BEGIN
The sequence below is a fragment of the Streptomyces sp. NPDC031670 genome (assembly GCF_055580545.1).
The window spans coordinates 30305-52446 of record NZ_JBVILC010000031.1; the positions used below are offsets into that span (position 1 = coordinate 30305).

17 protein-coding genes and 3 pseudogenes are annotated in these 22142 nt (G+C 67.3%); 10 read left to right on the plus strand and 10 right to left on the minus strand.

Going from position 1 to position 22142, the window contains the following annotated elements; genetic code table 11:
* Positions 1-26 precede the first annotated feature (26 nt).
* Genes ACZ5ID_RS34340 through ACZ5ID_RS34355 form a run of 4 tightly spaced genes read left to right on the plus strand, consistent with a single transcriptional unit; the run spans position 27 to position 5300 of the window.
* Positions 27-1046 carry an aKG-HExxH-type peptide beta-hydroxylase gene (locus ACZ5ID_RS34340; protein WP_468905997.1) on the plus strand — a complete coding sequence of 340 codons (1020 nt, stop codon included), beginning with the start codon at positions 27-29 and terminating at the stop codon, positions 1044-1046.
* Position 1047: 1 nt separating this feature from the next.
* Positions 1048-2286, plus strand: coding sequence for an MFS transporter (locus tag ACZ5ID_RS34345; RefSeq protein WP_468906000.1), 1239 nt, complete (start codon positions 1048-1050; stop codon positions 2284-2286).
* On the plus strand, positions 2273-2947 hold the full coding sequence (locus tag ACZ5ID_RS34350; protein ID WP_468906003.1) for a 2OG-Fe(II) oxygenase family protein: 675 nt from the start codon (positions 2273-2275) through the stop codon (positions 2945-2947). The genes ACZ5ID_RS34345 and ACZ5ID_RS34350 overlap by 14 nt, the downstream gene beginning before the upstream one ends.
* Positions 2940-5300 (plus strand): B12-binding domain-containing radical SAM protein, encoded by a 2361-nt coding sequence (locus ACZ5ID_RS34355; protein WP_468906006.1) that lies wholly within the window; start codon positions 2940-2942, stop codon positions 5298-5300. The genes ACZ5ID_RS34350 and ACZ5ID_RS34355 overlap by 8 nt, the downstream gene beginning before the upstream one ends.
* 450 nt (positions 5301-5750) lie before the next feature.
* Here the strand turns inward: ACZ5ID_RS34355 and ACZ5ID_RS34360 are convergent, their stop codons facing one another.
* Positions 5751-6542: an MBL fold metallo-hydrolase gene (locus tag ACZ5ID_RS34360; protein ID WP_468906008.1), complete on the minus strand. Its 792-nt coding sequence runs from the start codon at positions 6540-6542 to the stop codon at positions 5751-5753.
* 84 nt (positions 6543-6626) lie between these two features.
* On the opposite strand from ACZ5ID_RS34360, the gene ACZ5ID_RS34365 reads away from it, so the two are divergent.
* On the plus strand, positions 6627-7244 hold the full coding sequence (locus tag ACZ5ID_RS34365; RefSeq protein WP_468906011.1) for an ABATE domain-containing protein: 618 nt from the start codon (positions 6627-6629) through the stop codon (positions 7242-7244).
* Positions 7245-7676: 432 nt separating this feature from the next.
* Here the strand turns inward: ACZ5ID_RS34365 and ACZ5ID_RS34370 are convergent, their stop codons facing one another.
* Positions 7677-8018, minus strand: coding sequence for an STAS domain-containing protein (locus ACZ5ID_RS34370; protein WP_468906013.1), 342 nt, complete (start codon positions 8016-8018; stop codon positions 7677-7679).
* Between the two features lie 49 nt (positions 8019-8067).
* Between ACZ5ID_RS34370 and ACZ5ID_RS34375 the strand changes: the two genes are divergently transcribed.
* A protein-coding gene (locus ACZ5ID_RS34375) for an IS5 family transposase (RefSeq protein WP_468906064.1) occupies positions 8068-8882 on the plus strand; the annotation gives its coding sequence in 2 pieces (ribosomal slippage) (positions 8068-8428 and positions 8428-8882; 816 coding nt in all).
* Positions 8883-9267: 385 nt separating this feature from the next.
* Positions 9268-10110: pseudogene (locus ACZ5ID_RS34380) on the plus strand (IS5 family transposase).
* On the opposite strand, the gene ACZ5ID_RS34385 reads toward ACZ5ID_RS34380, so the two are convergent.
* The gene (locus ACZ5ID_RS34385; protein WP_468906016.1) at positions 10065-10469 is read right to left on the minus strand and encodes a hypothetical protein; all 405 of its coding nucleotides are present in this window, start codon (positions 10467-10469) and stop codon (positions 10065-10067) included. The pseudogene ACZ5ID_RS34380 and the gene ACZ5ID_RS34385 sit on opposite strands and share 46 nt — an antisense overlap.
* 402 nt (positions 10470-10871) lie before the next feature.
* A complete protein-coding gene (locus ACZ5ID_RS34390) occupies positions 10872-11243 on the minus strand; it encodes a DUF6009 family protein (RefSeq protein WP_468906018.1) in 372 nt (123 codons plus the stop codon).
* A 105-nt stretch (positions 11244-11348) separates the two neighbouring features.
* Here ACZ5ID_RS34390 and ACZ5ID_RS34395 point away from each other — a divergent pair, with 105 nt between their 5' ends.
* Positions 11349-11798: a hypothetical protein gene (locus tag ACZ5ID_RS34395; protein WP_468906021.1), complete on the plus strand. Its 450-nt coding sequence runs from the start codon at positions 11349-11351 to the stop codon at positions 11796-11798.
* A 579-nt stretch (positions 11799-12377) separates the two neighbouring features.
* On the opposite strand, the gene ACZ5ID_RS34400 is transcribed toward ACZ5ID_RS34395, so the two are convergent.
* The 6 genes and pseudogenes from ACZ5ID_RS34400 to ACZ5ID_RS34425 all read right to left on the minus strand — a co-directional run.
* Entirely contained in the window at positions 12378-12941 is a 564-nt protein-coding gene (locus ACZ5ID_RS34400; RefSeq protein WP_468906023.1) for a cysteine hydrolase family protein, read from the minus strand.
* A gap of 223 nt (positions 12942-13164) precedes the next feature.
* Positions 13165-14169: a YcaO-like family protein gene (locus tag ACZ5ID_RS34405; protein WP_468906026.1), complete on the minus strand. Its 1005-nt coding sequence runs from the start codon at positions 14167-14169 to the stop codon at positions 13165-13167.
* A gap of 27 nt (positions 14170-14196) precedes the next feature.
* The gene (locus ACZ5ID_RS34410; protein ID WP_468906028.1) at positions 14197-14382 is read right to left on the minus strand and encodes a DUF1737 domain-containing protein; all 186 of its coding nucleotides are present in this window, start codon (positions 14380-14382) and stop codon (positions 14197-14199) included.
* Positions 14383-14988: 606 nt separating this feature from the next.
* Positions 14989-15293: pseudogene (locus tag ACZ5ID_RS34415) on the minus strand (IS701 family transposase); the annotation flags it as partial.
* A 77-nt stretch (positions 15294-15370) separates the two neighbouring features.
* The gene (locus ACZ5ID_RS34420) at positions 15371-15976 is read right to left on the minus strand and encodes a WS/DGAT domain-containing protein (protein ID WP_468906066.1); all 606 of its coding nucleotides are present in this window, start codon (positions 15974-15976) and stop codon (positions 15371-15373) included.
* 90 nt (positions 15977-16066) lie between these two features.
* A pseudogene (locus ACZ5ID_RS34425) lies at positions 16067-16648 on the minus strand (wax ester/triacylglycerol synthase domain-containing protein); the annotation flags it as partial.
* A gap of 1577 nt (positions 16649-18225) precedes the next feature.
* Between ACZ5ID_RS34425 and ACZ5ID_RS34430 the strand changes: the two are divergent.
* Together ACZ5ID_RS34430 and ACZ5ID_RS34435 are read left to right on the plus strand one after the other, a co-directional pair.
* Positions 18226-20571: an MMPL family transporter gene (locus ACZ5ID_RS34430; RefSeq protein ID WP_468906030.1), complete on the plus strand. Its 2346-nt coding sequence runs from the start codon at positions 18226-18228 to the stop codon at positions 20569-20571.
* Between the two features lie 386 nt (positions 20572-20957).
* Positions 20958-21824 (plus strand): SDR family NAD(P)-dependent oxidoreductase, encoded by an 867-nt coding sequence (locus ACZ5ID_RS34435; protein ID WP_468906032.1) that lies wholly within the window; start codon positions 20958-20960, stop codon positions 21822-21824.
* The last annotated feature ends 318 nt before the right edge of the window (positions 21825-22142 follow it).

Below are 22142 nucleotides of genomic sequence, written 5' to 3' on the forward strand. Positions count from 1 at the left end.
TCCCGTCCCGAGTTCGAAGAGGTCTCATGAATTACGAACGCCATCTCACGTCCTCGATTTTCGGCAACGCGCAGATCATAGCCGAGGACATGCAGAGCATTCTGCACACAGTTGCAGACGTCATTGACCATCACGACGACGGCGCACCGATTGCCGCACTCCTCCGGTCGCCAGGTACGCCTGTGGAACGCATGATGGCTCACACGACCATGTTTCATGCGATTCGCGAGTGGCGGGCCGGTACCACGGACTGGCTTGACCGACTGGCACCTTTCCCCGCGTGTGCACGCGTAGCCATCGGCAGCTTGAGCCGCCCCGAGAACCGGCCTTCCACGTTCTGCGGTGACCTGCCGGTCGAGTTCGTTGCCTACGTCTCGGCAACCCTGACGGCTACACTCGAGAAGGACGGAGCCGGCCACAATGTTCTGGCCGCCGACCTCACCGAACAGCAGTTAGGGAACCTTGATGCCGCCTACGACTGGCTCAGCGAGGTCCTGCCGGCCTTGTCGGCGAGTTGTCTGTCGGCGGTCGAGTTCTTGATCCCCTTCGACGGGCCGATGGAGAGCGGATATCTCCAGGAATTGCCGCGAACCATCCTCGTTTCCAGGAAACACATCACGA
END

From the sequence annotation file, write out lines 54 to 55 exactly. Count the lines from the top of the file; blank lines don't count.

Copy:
Below are 22142 nucleotides of genomic sequence, written 5' to 3' on the forward strand. Positions count from 1 at the left end.
TCCCGTCCCGAGTTCGAAGAGGTCTCATGAATTACGAACGCCATCTCACGTCCTCGATTTTCGGCAACGCGCAGATCATAGCCGAGGACATGCAGAGCATTCTGCACACAGTTGCAGACGTCATTGACCATCACGACGACGGCGCACCGATTGCCGCACTCCTCCGGTCGCCAGGTACGCCTGTGGAACGCATGATGGCTCACACGACCATGTTTCATGCGATTCGCGAGTGGCGGGCCGGTACCACGGACTGGCTTGACCGACTGGCACCTTTCCCCGCGTGTGCACGCGTAGCCATCGGCAGCTTGAGCCGCCCCGAGAACCGGCCTTCCACGTTCTGCGGTGACCTGCCGGTCGAGTTCGTTGCCTACGTCTCGGCAACCCTGACGGCTACACTCGAGAAGGACGGAGCCGGCCACAATGTTCTGGCCGCCGACCTCACCGAACAGCAGTTAGGGAACCTTGATGCCGCCTACGACTGGCTCAGCGAGGTCCTGCCGGCCTTGTCGGCGAGTTGTCTGTCGGCGGTCGAGTTCTTGATCCCCTTCGACGGGCCGATGGAGAGCGGATATCTCCAGGAATTGCCGCGAACCATCCTCGTTTCCAGGAAACACATCACGA